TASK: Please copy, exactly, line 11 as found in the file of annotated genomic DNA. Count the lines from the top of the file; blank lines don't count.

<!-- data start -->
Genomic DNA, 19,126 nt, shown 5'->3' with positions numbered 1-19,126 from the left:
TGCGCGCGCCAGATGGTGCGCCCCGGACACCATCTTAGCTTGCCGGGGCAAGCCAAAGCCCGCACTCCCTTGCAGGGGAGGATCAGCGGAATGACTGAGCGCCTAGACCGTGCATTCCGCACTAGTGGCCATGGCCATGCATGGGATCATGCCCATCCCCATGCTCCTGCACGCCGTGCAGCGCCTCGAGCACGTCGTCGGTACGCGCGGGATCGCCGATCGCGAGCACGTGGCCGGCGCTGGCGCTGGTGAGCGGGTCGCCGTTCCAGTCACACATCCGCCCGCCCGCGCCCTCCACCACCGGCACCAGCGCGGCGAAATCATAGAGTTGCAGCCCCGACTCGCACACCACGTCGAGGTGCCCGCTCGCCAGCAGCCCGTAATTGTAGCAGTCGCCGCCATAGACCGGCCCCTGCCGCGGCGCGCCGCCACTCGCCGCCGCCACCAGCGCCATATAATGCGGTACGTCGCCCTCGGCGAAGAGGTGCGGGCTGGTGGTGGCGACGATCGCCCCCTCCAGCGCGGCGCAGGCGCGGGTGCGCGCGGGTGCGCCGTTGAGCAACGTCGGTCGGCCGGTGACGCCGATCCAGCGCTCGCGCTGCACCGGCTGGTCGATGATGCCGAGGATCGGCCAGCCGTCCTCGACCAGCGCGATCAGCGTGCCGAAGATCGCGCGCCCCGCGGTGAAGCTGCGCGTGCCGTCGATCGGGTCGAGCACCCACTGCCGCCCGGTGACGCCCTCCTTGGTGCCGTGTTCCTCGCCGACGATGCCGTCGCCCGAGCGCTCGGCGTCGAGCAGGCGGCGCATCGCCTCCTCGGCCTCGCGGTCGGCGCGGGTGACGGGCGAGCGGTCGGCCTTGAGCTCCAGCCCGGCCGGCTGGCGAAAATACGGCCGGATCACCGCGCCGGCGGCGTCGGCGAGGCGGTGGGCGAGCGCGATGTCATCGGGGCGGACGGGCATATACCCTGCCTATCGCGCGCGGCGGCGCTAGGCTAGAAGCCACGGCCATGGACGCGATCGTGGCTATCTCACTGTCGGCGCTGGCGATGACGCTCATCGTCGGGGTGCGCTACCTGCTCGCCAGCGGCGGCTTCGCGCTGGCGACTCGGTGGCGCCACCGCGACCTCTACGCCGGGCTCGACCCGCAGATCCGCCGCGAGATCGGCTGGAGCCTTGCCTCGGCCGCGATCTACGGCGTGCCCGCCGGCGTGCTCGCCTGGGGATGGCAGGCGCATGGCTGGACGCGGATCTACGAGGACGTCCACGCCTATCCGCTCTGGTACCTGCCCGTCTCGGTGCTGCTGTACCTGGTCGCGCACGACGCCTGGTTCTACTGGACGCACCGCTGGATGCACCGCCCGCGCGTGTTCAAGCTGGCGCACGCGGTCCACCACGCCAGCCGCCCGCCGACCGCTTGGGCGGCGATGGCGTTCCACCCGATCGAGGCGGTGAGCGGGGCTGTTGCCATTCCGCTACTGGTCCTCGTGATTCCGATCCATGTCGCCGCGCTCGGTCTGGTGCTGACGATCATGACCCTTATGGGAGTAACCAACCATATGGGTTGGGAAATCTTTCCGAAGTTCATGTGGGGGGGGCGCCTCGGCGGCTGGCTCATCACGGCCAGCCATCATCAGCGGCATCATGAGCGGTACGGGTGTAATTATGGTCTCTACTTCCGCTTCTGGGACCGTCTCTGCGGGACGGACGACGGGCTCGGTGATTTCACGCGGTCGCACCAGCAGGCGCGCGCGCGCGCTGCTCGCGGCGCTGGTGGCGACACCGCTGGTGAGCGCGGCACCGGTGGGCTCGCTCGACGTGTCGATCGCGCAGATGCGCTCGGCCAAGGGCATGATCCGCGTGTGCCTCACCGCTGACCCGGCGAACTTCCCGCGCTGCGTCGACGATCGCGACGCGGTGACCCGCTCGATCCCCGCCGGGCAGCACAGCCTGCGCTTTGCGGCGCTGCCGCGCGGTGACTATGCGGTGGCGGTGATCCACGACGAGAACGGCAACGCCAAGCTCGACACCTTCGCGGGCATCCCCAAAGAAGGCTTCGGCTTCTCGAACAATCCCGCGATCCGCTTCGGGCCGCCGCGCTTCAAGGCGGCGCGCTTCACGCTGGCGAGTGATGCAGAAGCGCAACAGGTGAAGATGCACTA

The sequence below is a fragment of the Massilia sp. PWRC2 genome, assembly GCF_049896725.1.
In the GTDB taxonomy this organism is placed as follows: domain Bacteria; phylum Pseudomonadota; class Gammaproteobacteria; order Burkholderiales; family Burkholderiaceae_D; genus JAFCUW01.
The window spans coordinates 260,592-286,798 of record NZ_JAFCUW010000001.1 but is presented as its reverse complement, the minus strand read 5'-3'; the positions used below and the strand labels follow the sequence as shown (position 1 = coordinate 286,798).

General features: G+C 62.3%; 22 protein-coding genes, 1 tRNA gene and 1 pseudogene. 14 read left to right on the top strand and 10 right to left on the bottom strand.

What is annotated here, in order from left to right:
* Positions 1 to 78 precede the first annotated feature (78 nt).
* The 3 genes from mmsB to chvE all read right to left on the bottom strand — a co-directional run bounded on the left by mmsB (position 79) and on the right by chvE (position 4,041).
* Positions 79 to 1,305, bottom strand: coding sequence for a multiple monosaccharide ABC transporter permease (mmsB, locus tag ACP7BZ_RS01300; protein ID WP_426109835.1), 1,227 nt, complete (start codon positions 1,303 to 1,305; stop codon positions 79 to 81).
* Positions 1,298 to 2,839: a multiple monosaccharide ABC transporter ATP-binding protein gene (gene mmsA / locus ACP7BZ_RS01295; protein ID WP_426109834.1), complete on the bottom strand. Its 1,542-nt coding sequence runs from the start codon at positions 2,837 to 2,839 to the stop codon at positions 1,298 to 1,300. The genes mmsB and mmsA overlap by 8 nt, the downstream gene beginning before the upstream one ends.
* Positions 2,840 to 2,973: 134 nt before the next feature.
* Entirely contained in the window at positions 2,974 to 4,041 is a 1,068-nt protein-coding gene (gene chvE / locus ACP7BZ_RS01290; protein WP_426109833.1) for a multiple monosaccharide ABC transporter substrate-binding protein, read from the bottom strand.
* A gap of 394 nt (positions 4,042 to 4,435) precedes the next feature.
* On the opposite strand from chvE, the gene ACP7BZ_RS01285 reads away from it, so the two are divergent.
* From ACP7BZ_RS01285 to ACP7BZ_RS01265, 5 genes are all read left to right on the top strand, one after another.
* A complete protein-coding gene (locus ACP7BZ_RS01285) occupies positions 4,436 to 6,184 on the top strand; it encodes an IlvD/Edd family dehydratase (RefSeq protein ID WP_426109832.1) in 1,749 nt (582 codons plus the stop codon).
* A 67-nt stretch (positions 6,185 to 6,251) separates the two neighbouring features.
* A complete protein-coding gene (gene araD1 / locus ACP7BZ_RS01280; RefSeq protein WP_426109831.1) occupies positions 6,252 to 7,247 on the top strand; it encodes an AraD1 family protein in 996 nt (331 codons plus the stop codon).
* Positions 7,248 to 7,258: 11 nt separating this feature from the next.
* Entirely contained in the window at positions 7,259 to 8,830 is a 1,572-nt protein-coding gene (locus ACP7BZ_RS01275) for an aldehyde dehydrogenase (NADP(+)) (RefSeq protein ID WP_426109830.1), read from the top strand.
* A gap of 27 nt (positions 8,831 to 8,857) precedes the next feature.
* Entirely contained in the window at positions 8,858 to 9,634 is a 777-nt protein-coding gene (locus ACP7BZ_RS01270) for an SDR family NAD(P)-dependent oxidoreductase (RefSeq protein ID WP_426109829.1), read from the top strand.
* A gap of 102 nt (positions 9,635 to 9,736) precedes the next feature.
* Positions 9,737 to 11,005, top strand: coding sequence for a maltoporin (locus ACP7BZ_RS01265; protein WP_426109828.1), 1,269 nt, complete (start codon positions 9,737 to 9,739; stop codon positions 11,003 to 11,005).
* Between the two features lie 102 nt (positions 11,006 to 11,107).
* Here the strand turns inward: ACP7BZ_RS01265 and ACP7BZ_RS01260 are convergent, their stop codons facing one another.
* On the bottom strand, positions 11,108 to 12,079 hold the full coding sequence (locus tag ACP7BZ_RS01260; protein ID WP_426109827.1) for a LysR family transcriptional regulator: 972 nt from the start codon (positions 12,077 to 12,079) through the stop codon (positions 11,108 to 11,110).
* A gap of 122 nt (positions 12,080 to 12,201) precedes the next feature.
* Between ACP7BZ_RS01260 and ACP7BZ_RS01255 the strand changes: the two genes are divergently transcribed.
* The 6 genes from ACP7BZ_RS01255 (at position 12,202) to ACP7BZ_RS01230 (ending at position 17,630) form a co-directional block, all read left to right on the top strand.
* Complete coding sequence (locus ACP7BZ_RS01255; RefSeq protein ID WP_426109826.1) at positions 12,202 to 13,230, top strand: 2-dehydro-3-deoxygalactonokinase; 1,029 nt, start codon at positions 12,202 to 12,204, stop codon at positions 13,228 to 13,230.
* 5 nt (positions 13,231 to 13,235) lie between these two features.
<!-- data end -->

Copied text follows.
* Positions 1,298 to 2,839: a multiple monosaccharide ABC transporter ATP-binding protein gene (gene mmsA / locus ACP7BZ_RS01295; protein ID WP_426109834.1), complete on the bottom strand. Its 1,542-nt coding sequence runs from the start codon at positions 2,837 to 2,839 to the stop codon at positions 1,298 to 1,300. The genes mmsB and mmsA overlap by 8 nt, the downstream gene beginning before the upstream one ends.